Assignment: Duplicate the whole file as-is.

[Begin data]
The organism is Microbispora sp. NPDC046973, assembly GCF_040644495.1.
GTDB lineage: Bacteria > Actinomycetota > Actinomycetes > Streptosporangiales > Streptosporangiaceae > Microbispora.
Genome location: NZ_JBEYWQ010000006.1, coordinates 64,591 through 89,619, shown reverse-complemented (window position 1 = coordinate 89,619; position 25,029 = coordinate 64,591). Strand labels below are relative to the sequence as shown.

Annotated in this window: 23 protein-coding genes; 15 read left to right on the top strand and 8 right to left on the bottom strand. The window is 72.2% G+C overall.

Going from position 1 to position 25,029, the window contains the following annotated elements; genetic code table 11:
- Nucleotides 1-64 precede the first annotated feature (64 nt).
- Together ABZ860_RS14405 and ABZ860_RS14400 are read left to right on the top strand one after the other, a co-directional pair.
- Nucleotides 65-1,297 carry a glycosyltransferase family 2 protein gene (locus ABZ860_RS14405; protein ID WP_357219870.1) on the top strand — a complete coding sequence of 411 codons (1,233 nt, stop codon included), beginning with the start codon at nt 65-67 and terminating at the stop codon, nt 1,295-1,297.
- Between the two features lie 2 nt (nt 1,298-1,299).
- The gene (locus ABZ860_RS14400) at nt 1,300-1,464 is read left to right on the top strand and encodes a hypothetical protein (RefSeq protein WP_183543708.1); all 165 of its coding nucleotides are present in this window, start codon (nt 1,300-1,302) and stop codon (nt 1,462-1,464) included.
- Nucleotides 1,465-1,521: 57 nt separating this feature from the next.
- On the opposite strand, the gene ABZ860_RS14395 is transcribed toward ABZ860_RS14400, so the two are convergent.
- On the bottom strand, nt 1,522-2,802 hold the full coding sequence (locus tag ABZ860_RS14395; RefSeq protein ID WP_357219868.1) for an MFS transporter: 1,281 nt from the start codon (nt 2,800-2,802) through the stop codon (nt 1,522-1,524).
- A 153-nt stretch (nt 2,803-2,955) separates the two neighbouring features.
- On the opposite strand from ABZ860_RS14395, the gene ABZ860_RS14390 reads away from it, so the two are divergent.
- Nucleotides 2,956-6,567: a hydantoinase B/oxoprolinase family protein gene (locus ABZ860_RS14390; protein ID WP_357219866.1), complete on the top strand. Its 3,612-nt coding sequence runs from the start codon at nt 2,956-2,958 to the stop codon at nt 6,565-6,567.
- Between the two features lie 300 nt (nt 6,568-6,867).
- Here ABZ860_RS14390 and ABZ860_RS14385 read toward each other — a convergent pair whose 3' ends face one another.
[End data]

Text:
The organism is Microbispora sp. NPDC046973, assembly GCF_040644495.1.
GTDB lineage: Bacteria > Actinomycetota > Actinomycetes > Streptosporangiales > Streptosporangiaceae > Microbispora.
Genome location: NZ_JBEYWQ010000006.1, coordinates 64,591 through 89,619, shown reverse-complemented (window position 1 = coordinate 89,619; position 25,029 = coordinate 64,591). Strand labels below are relative to the sequence as shown.

Annotated in this window: 23 protein-coding genes; 15 read left to right on the top strand and 8 right to left on the bottom strand. The window is 72.2% G+C overall.

Going from position 1 to position 25,029, the window contains the following annotated elements; genetic code table 11:
- Nucleotides 1-64 precede the first annotated feature (64 nt).
- Together ABZ860_RS14405 and ABZ860_RS14400 are read left to right on the top strand one after the other, a co-directional pair.
- Nucleotides 65-1,297 carry a glycosyltransferase family 2 protein gene (locus ABZ860_RS14405; protein ID WP_357219870.1) on the top strand — a complete coding sequence of 411 codons (1,233 nt, stop codon included), beginning with the start codon at nt 65-67 and terminating at the stop codon, nt 1,295-1,297.
- Between the two features lie 2 nt (nt 1,298-1,299).
- The gene (locus ABZ860_RS14400) at nt 1,300-1,464 is read left to right on the top strand and encodes a hypothetical protein (RefSeq protein WP_183543708.1); all 165 of its coding nucleotides are present in this window, start codon (nt 1,300-1,302) and stop codon (nt 1,462-1,464) included.
- Nucleotides 1,465-1,521: 57 nt separating this feature from the next.
- On the opposite strand, the gene ABZ860_RS14395 is transcribed toward ABZ860_RS14400, so the two are convergent.
- On the bottom strand, nt 1,522-2,802 hold the full coding sequence (locus tag ABZ860_RS14395; RefSeq protein ID WP_357219868.1) for an MFS transporter: 1,281 nt from the start codon (nt 2,800-2,802) through the stop codon (nt 1,522-1,524).
- A 153-nt stretch (nt 2,803-2,955) separates the two neighbouring features.
- On the opposite strand from ABZ860_RS14395, the gene ABZ860_RS14390 reads away from it, so the two are divergent.
- Nucleotides 2,956-6,567: a hydantoinase B/oxoprolinase family protein gene (locus ABZ860_RS14390; protein ID WP_357219866.1), complete on the top strand. Its 3,612-nt coding sequence runs from the start codon at nt 2,956-2,958 to the stop codon at nt 6,565-6,567.
- Between the two features lie 300 nt (nt 6,568-6,867).
- Here ABZ860_RS14390 and ABZ860_RS14385 read toward each other — a convergent pair whose 3' ends face one another.